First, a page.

To all the parents who are trying to be perfect, we see you.
When many well-wishers offer their advice (both solicited or unsolicited), it can sound and feel like an attack. Every parent wants to be perfect for their kids. But somehow, everything we seem to do is wrong. Their shoe is wrong, they’re walking funny, our choice of clothes for them is wrong, why they’re not talking at 6 months old — at some point, it’ll feel like even the way we breathe is wrong. And when we reach that point, we’ll be left with the question: when is it enough?
“It takes a village to raise a child.”
To assume that it only takes two people to raise a child is folly; kids pick up all sorts of things from their environment. Besides germs, they pick up mannerisms, behaviors, and even quotes we never taught them. Yet, people are quick to judge parents when they see them dealing with their child throwing a tantrum in the mall. Living in a culture where society’s good and peace are a top priority can drive a parent mad. Instead of teaching emotional regulation, there’s the quick-fix solution of power tripping so long as it takes the eyes off us and the silence is restored.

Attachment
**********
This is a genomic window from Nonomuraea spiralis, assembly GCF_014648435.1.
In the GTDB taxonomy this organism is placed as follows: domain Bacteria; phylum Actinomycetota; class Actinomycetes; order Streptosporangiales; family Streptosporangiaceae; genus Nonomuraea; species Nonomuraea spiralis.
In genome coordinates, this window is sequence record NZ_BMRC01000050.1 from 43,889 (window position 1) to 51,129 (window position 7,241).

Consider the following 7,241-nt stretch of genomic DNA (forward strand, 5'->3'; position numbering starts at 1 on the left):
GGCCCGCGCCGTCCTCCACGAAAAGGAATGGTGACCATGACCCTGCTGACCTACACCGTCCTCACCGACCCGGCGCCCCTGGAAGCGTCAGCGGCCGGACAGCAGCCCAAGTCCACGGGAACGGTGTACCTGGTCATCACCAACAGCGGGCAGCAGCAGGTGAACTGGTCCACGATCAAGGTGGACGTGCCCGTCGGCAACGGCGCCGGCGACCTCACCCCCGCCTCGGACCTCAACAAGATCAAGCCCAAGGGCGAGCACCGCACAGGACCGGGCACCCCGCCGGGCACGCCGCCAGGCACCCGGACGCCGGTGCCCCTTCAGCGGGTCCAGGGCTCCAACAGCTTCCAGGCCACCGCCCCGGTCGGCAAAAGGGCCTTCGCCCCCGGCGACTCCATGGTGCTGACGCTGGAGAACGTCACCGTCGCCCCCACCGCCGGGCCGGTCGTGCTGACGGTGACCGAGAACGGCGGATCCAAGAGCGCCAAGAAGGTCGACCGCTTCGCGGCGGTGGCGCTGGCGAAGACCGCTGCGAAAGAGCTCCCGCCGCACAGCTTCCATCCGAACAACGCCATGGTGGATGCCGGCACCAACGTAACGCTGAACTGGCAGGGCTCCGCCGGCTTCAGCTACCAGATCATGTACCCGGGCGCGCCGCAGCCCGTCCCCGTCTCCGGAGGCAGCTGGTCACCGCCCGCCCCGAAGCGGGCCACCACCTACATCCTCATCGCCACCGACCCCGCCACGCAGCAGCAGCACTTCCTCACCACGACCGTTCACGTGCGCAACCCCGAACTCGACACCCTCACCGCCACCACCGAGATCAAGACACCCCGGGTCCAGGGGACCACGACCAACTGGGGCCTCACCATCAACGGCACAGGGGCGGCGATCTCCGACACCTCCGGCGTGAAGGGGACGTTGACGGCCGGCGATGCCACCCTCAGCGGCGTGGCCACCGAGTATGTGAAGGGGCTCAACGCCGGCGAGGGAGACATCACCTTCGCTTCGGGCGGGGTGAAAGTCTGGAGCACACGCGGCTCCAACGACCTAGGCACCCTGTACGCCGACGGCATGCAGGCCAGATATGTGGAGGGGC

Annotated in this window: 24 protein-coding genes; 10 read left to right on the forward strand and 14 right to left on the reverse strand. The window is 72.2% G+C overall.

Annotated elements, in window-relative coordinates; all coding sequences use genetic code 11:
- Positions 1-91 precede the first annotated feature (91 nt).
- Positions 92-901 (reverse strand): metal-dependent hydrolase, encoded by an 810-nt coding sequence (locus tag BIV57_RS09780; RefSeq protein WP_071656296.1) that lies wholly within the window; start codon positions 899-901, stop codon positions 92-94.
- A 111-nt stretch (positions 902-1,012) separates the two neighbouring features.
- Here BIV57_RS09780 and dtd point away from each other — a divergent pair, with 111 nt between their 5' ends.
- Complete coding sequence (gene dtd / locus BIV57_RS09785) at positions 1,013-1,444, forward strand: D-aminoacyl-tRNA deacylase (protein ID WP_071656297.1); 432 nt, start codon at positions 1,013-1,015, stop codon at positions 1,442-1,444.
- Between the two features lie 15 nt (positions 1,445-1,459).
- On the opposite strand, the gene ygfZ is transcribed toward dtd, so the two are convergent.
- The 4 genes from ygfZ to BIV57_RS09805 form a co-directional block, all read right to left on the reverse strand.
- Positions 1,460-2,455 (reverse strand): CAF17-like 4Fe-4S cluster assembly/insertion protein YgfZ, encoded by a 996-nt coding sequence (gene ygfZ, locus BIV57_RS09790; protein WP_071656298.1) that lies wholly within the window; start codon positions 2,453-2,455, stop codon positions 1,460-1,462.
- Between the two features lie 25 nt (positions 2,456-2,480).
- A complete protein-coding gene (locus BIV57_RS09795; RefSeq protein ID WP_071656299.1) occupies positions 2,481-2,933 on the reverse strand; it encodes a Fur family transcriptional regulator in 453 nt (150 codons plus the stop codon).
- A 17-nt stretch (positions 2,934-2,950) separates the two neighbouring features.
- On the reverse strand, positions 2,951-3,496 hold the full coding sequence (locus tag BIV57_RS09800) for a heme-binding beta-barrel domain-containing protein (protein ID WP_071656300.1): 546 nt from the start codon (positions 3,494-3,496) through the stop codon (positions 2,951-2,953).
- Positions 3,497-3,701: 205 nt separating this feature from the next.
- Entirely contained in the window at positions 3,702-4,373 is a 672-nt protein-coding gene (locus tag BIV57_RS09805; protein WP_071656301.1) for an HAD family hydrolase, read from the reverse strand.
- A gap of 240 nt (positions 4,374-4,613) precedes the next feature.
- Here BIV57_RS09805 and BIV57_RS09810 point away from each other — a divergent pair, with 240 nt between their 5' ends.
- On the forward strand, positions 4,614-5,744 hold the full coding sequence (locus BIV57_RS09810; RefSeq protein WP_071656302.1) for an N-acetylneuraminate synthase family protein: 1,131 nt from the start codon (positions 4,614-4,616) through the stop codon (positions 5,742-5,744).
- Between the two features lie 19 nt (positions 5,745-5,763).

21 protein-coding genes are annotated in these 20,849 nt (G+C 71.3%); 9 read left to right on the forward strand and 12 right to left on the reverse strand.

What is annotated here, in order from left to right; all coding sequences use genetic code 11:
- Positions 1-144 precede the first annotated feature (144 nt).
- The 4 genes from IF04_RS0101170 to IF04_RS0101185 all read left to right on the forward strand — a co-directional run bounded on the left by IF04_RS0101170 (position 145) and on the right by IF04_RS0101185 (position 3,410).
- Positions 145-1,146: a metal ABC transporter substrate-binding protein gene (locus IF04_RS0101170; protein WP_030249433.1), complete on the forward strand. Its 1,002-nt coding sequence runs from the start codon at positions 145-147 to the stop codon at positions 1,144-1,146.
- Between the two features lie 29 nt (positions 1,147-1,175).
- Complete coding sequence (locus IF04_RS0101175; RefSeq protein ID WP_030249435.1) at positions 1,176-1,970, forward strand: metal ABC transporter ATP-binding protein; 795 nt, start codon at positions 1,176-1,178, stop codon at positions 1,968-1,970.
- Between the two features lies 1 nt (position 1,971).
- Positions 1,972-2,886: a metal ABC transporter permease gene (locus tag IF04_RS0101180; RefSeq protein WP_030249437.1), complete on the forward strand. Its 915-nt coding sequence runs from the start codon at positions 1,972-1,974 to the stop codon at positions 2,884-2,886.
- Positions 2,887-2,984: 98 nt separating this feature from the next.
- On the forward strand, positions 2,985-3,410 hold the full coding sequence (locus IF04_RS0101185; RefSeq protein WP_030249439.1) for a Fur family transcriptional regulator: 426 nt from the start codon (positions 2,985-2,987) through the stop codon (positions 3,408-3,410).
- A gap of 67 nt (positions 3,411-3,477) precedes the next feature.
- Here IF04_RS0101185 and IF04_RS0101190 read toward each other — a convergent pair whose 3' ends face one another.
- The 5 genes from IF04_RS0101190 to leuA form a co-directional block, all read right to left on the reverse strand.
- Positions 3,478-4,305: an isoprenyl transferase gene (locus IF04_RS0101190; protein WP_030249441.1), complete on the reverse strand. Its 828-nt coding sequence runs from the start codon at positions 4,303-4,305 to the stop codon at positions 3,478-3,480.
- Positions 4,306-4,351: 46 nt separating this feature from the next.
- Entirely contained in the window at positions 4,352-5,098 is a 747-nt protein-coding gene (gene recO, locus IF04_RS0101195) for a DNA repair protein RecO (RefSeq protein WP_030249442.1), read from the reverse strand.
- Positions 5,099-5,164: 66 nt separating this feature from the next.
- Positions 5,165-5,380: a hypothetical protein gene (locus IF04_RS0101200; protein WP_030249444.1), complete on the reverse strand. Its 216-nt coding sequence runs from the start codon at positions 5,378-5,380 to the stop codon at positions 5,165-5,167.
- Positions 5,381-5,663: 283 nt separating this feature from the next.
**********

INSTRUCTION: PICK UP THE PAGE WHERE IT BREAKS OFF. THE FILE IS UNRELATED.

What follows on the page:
Later in the day, the guilt soon starts to seep in as we realize, “Our child learned nothing from that.”
But the critics won’t be silent. At least, not in the mind.
While people won’t express their criticisms, we as parents develop the ability to read facial expressions and body language. The slightest raise of an eyebrow or upturn of the nose can have our minds running, “What’s my child doing now?”, “I’m doing this wrong again, aren’t I?” The pressure to be the perfect parent becomes heavier. Critical voices get louder; and while we want to believe we know what’s best for our child, we also have to acknowledge that there are some things that might help us make parenting a little easier.
Don’t be a perfect parent. Be a compassionate one.
Parenthood is a journey that demands compassion, not perfection. Although there will be days that we’ve run out of care and thoughts to give, it doesn’t mean we’ve failed. Perfection is a state that is highly dependent on the things around us. But there are so many things we cannot control. For the parents who are asking, “When will it ever be enough?”, we would like to tell you, “You will always be enough for your child. And that’s all that matters.”